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Featured Blu-ray / DVD Review: I Love You, Philip Morris

April 3rd, 2011

I Love You, Philip Morris - Buy from Amazon: DVD or Blu-ray

A story about two men who fall in love while in prison. This was a movie that was always going to struggle to find an audience. There was some pre-release Awards Season Buzz for I Love You, Philip Morris, but then its release date was pushed back, more than once. By the time it eventually hit theaters, the buzz had died down. And while it was able to do well at the box office for a limited release, it was never able to expand truly wide. Was the early buzz exaggerated? Or was this a movie that was simply too far outside the mainstream to expand into multiplexes?

The Movie

The film begins with a prologue of sorts and we first meet Steven Russell as he lays dying in a hospital bed. We then hear him tell his story how he got to this point. It all started back on the day in his childhood when he learned he was adopted. It was quite a traumatic event (made more so by his brother's tactless way of breaking the news). It did install within him a desire to find out who is real mother was. In order to do so, he became a cop, which would give him access to records to help him in that goal. However, while he is successful in learning the truth, his meeting with his birth mother is much less successful. Unable to deal with this, he quits the force and moves his family away.

Even so, he still has a great life, including a wife who loves him, a daughter whom he adores, and great job. ... And a boyfriend on the side. Yep, he's a closeted gay man. But after a car crash nearly costs him his life, he has an epiphany and decides to stop lying, leaves his family, moves to Florida and lives his life as an openly gay man. Of course in his opinion, the gay lifestyle mostly involves spending huge amounts of money and in order to do so, he turns to crime. Specifically, he turns to insurance fraud and other cons. He doesn't manage to stay ahead of the law forever, and he's eventually caught, convicted and sent to prison. Life there isn't too bad for him, especially after he meets Phillip Morris. There's an instant connection and the two fall madly in love. Steven will do anything to be with Phillip, including using his knowledge of the law he gathered in prison to help Phillip get an early release when Steven's prison term ends first.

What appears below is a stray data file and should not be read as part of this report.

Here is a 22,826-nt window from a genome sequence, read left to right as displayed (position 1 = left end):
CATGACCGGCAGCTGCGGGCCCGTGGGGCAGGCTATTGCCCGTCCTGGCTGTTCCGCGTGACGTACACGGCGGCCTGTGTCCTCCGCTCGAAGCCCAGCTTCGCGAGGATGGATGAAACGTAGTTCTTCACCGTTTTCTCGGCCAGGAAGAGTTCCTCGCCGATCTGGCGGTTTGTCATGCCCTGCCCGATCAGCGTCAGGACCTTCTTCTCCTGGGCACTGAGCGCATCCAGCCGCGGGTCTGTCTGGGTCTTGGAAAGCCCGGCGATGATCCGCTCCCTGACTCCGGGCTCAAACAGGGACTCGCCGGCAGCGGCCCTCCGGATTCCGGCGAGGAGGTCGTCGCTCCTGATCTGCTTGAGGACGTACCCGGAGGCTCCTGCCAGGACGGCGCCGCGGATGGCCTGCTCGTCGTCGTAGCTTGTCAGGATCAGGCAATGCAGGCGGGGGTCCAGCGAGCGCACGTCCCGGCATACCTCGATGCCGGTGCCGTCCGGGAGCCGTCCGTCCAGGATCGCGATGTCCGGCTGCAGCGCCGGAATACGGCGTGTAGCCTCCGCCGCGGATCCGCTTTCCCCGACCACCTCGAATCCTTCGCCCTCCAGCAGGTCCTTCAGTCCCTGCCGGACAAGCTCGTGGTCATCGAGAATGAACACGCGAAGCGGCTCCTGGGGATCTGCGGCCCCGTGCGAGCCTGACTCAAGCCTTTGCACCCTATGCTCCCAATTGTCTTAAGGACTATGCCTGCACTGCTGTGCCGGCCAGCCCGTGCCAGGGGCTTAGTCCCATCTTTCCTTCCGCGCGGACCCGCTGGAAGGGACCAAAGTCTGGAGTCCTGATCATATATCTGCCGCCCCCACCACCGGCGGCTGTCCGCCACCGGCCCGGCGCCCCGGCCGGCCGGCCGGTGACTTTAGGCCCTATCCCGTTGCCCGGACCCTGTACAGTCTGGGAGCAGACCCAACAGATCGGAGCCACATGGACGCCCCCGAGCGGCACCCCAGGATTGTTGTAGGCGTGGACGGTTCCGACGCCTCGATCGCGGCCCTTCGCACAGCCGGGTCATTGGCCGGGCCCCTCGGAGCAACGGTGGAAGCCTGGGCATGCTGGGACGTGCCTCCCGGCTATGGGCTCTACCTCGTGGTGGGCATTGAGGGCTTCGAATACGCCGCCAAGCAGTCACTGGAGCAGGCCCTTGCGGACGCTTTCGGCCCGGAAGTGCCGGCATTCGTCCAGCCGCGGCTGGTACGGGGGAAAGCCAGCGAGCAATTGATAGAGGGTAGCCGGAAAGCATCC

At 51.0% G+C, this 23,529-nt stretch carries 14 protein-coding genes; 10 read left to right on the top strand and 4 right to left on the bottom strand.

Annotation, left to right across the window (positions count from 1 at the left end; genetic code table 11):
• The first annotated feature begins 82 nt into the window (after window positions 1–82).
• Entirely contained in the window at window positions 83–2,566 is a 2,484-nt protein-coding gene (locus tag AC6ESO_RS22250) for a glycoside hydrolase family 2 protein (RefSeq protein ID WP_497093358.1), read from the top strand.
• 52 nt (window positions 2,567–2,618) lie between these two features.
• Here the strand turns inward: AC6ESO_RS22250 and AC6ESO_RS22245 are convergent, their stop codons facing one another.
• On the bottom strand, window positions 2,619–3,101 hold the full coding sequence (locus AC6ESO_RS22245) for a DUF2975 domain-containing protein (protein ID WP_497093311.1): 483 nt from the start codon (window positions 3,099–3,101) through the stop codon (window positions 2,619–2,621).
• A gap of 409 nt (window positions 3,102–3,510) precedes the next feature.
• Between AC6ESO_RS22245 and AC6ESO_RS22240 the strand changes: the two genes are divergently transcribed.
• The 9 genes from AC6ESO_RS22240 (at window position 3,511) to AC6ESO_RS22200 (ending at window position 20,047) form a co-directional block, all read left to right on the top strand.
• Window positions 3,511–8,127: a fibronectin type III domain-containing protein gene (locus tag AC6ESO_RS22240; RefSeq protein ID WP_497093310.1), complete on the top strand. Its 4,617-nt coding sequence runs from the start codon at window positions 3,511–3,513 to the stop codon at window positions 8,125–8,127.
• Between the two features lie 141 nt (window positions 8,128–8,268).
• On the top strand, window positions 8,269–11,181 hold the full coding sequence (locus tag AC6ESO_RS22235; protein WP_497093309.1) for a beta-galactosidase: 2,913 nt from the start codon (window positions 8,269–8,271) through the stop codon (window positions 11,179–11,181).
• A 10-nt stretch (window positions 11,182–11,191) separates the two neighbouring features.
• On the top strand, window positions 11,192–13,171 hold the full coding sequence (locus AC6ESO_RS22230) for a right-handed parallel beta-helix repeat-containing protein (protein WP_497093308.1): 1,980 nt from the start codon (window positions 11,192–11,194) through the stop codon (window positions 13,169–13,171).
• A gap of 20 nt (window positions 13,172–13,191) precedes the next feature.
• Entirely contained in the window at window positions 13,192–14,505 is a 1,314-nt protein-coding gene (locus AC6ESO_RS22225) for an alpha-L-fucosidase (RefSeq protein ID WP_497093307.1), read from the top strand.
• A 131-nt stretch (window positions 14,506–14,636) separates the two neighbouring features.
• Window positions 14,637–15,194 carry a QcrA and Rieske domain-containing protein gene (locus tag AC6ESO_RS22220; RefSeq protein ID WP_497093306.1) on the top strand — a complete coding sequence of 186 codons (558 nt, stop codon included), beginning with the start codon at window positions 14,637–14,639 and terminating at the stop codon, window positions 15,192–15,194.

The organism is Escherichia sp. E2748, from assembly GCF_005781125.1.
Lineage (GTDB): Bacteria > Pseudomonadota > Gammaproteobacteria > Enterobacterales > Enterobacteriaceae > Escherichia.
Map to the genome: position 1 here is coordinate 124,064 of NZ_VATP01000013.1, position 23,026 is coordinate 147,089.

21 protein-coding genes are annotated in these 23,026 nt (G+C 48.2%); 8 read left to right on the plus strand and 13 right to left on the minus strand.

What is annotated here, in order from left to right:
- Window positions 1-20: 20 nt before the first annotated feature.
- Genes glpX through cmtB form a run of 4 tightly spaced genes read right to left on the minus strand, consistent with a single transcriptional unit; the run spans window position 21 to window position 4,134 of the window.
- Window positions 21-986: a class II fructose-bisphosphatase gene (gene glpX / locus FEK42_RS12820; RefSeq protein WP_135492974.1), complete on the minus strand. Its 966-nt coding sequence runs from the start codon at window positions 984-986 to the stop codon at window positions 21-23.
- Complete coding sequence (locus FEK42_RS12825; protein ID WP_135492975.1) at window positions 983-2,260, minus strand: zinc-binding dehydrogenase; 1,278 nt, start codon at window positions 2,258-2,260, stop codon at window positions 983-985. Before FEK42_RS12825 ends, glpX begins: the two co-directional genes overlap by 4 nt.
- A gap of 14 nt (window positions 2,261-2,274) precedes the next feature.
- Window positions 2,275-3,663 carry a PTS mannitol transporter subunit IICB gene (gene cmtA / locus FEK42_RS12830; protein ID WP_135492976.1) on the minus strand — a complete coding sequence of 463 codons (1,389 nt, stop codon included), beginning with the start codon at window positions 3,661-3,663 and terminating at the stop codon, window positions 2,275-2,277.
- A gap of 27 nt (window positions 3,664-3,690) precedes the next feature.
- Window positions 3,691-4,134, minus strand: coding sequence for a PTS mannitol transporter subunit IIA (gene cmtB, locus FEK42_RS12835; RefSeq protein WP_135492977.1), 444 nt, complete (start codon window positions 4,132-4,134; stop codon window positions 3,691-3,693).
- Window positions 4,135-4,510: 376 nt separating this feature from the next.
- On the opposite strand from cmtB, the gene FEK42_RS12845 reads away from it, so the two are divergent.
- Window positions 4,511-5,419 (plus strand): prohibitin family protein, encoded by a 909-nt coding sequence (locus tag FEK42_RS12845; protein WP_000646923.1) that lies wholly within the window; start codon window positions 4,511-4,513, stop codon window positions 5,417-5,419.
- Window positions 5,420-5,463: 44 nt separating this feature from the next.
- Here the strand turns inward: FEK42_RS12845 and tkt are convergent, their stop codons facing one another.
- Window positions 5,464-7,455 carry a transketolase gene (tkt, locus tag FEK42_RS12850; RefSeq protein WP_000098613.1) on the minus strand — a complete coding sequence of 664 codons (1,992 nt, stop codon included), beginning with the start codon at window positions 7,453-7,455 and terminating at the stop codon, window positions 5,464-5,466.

Life on the outside is great, for a while. However, Steven still hasn't quite learned the importance of living within your means and soon he's up to his old cons. Not long after that, he's back in prison. And then he's out again. And back in. And then out. But his last escape attempt ends with him, and Phillip thrown into prison. Can love survive that?

At its peak, I Love You, Philip Morris was only playing in 100 theaters. I'm amazed it got that far. There are certain subjects in the film that would make most distributors think twice about picking up the film. There's a plot thread in this movie that might even make Matt Stone and Trey Parker think twice. The tonal switch from lighthearted romantic comedy / conman movie to the dark place it goes could have killed the film, but it is expertly made in all aspects (writing, directing, acting). The fact that is was based on real life events does help insulate it from accusations of going too far. It does go very far, and the comedy is pitch black at times and the film is not for everyone. The writer / director team of Glenn Ficarra and John Requa previously wrote Bad Santa, which is a good gauge to use.

The film features amazing performances, most notably from Jim Carrey, who gave arguably his best performance since Eternal Sunshine of the Spotless Mind, maybe even since The Truman Show. Ewan McGregor is equally impressive as the titular Philip Morris. Meanwhile, the supporting cast compliments these two nicely.

Without the combination of writer and acting, this could have been a train wreck. Fortunately it is a very compelling movie and it's a shame it didn't find a wider audience. Not a shock, mind you, but a shame.

The Extras

The extras on the DVD start with an audio commentary track with a large number of participants, starting with the co-writers / co-directors Glenn Ficarra and John Requa. There's also two of the producers (Andrew Lazar and Far Shariat); the chief lighting technician (Max Pomerleau); and the D.P. (Xavier PĂ©rez Grobet). It is a very entertaining track with plenty of information passed along. Next up is a 12-minute making of featurette which is the usual mix of talking heads, behind-the-scenes footage, and clips from the movie. There are seven deleted / extended / alternative scenes, some of which are mere seconds, but most are rather substantial.

I don't have the Blu-ray, but it doesn't have any additional extras, while over on it costs nearly 50% more to buy. That's too much for a film like this.

The Verdict

I Love You, Philip Morris is not for the easily offended and this black comedy is not for mainstream audiences. However, those with a high tolerance for potentially offensive material should not shy away. The replay value of the movie, plus the extras, make it worth picking up, but the DVD is a better deal over the Blu-ray.

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